What is disturbing, however, is the fact that many local authorities still do not believe that they have a duty to disclose such details. While some responded to the request promptly and professionally, others only did so after this newspaper lodged an appeal against their intransigence while two – Leeds and Sheffield – still refuse to comply.
Bizarrely, Sheffield Council said the public had no right to know “private” information under data protection rules while Leeds Council said it would be too difficult and time-consuming to supply the relevant details before saying no councillors had arrears in excess of two months at the last budget meeting. Both John Mothersole and Tom Riordan, the chief executives concerned, need to do better than this – especially as these are two of the authorities seeking even greater policy powers under devolution.
This issue should not be open to doubt. A recent tribunal compelled Bolton Council to provide full transparency, not least because these are the individuals responsible for setting the council tax in the first place. This need is illustrated by the incredulity in Bradford where those being pursued for non-payment include former council leader Dave Green who received nearly £50,000 in allowances in 2014-15. How galling to all those households, and especially those on low incomes, who made sure they paid their bill on time that they scrimped and saved while their city’s political figurehead could not get his own financial affairs in order.
Two things need to happen following these revelations. First, councils must ensure full disclosure, as set out in the Bolton ruling, and this requirement should be the responsibility of each chief executive as part of their formal duties as election returning officer. Second any councillor convicted of a non-payment offence should be removed from office and a by-election held. Democracy demands nothing less.
Moral awakening: Symbolism of Obama visit
THE symbolism could not have been more striking as Barack Obama became not only the first American president to visit Hiroshima since the nuclear attack which ended the Second World War, but he also hugged two survivors in a heartfelt act of humanity.
Though some questioned his decision not to apologise for the suffering – the President was not even born when the world’s first Atom bomb was dropped on the Japanese city on August 6, 1945 – this act of remembrance showed the extent to which the world has changed in the intervening seven decades.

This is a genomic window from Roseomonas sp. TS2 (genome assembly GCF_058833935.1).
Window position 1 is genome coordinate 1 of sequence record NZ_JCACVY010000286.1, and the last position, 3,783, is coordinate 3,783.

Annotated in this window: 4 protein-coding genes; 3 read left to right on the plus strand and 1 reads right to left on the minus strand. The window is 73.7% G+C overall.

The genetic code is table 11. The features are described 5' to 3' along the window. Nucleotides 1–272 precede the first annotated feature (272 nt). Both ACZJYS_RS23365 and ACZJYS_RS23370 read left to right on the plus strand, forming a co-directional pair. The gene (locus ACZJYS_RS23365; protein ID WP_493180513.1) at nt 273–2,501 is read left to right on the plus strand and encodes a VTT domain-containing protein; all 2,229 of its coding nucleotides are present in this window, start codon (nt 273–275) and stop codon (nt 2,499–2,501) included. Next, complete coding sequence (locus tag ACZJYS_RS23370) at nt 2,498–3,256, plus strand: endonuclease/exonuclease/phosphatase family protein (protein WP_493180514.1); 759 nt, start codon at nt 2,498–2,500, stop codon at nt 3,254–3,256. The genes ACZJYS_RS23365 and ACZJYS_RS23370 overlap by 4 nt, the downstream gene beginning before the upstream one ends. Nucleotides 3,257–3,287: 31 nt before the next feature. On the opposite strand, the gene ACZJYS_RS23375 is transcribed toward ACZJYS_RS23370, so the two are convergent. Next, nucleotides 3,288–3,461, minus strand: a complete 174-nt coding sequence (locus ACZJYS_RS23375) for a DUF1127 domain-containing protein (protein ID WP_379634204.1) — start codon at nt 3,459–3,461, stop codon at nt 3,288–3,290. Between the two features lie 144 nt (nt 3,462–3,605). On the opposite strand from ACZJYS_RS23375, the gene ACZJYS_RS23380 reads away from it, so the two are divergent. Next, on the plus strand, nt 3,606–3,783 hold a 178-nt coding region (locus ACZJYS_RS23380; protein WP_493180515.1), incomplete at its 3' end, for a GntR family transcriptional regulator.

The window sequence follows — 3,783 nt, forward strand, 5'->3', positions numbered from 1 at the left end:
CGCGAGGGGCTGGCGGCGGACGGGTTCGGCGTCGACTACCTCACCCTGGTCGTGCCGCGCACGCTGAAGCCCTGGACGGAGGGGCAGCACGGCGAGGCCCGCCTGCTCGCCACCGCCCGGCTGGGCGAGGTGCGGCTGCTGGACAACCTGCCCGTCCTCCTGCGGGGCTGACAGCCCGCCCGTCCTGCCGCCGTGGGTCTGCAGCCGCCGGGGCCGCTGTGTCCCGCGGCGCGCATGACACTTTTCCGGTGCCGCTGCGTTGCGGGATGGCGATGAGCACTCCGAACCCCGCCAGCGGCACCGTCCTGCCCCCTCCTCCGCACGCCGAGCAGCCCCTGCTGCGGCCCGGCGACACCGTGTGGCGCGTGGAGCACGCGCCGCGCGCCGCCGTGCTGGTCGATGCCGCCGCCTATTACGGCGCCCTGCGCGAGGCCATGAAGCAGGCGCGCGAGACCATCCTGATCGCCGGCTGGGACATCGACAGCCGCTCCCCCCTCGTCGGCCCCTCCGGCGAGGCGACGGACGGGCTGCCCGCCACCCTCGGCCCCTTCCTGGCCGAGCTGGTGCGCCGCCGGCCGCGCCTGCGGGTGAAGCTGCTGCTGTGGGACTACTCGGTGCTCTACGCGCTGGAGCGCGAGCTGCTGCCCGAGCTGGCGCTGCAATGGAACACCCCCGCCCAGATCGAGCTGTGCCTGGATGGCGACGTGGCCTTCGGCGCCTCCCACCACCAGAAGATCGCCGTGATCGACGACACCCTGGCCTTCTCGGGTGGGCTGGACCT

This was made clear by President Obama’s remarks which were a moral awakening to the world. “Today the children of this city will go through their day in peace. What a precious thing that is,” he said. “It is worth protecting and extending to every child. That is the future we can choose.”
Yet it is regrettable that President Obama chose the end of his presidency, rather than the beginning, to express a desire for a nuclear-free world. That said, it is also difficult to envisage either Donald Trump or Hillary Clinton, his likely successors, speaking with such gravitas or, better still, pledging to reduce America’s nuclear arsenal during their dispiritng presidential campaigns. In this regard, President Obama will be a very tough act to follow.
Defining greatness. Putting North on the map
MERE Mention of the ‘Great Exhibition of the North’, George Osborne’s wheeze to broaden his appeal, conjures images of the Great Exhibition at Crystal Palace in 1851 which was a genuine celebration of British manufacturing.
If the 21st century equivalent is to be as successful and purposeful, it needs to be clearly defined in order to avoid a repeat of the undignified rows when organisers were scrambling for suitable exhibits for the Millennium Dome.
With Welcome to Yorkshire’s Sir Gary Verity asked by the Chancellor to oversee the venture, there’s every likelihood that it will exceed expectations. Now that Bradford has become the first city to signal a desire to host the attraction, there needs to be a debate about what constitutes the North for these purposes – and how best to showcase the whole area in the best possible light. No pressure, Sir Gary...